Weight loss strategies: Association with consumption of sugary beverages, snacks and values about food purchases

Sara N. Bleich, Julia A. Wolfson

Research output: Contribution to journalArticlepeer-review

Abstract

Objective: To examine whether weight loss strategies are associated with consumption of sugar-sweetened beverages (SSBs), snacks or food values. Methods: Cross-sectional analysis of 24-h dietary recall data obtained from the National Health and Nutrition Examination Survey 2007-2010 ( N= 9440). Results: Adults trying to lose weight consumed roughly 2000 total calories, 250 calories from SSBs, 225 calories from salty snacks, and 350 calories from sweet snacks. Adults not trying to lose weight consumed roughly 2300 total calories, 300 calories from SSBs, 250 calories from salty snacks, and 380 calories from sweet snacks. While overweight and obese adults trying to lose weight consumed fewer calories than those who were not, heavier adults trying to lose weight using dietary strategies or a combination of diet and physical activity consumed more calories than healthy weight adults using that same weight loss strategy ( p<. 0.05). Price (>70%) and nutrition (>50%) were most when making food choices ( p<. 0.05) for all groups. Conclusion: Consumption of discretionary calories is high regardless of body weight or weight loss intention. Practice implications: Promoting reduced SSB and snack consumption in the clinical setting may be important for weight loss, particularly among heavier individuals. Clinicians should consider values related to food purchasing to identify concrete behavioral targets.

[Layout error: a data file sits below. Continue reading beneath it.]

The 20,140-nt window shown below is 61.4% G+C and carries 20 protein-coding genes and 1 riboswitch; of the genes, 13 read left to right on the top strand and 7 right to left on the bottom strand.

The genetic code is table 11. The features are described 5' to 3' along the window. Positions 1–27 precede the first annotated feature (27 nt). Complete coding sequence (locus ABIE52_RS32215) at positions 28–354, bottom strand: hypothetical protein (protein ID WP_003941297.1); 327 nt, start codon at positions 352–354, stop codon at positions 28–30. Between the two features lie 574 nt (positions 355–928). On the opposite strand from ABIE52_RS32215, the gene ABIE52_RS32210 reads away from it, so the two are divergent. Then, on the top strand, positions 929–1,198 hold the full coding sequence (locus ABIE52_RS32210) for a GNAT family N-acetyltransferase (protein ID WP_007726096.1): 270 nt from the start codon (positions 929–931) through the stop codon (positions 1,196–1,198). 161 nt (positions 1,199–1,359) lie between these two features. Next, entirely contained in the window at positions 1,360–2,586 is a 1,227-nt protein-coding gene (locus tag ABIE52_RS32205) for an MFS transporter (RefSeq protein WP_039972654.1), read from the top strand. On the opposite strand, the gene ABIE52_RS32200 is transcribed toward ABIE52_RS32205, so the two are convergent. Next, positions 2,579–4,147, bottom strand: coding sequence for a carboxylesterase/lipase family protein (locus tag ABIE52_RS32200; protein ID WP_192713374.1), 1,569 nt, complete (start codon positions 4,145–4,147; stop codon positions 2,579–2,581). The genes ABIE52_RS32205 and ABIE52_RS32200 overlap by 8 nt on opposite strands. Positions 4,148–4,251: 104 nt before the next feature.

Original languageEnglish (US)
Pages (from-to)128-134
Number of pages7
JournalPatient Education and Counseling
Volume96
Issue number1
DOIs
StatePublished - Jul 2014

Keywords

  • Body weight
  • Dietary patterns
  • Food values
  • Weight loss intention
  • Weight loss strategies

ASJC Scopus subject areas

  • Medicine(all)

Fingerprint Dive into the research topics of 'Weight loss strategies: Association with consumption of sugary beverages, snacks and values about food purchases'. Together they form a unique fingerprint.

Cite this